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Categories: Family, From Left to Write Book Club | 3 Comments

Conversations with My 12 Year-Old Genius.

Me: What are you doing?

Him: I am trying to gauge the ratio of noodles to soup so I know how much I am eating.

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Him: So, what are you reading?
Me: Its a book called The Goddess of Small Victories. Its about Kurt Godel, a famous mathematician and his wife, Adele.

Kurt and Adele Image Courtesy of The Kurt Godel Society

Kurt and Adele
Image Courtesy of The Kurt Godel Society

 

They were friends with Albert Einstein.

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Godel and Einstein. Image Courtesy of the Kurt Godel Society

 

Him: Woah… Friends with Albert Einstein? That’s cool.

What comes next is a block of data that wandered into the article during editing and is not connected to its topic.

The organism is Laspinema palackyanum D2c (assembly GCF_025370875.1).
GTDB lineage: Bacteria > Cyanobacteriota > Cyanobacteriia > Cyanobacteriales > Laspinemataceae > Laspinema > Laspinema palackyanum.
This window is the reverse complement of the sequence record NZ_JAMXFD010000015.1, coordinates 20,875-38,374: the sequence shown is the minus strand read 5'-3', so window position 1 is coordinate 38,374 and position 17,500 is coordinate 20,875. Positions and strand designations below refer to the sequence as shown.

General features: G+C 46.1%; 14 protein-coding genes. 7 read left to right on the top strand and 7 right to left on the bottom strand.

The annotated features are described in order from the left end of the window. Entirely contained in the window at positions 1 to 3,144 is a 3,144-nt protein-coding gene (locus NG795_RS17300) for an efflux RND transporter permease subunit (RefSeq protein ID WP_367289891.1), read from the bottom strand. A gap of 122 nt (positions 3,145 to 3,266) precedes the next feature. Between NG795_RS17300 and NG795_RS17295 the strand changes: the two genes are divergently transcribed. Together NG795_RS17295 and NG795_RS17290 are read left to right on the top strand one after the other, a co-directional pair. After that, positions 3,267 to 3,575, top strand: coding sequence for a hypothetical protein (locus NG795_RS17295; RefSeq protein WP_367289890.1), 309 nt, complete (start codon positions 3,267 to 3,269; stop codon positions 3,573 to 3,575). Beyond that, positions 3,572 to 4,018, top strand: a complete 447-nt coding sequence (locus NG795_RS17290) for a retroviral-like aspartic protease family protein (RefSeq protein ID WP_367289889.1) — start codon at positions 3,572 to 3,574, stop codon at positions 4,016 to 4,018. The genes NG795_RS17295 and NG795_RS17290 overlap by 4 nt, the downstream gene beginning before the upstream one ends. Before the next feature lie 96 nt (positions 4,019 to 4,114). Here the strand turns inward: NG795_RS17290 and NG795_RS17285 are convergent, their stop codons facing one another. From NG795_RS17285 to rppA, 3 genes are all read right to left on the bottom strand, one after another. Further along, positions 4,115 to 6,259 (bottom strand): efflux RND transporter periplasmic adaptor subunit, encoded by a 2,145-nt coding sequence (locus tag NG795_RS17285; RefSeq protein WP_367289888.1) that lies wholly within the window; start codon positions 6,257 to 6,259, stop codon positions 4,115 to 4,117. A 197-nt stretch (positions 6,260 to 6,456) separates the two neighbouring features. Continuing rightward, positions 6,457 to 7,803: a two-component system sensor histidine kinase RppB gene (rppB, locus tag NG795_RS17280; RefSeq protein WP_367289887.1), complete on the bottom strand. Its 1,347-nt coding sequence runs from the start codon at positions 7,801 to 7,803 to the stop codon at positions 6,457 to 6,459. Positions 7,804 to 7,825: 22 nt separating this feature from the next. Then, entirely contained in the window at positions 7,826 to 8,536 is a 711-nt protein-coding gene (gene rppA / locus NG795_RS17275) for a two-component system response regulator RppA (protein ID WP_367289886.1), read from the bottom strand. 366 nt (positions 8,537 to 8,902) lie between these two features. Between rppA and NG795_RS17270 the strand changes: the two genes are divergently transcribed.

Me: Yeah, that’s why I asked what kind of things you would ask him if he could come to dinner.

Him: Well, I think I’d ask him to explain to me about his theory of E=mc2. I mean I know what it means, Energy equals mass times the speed of light squared, which if something is going to speed of light it can’t really have mass. And, I think you know from all the science shows me and dad watch that there is a way to travel faster than light but its theoretical right now. You see, you’d have to bend the space time graph and …

Me: your lips are chapped and you need to cut your fingernails.

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Me: who do you think would win? Albert Einstein

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Albert Einstein 1935. Image Courtesy of Wikipedia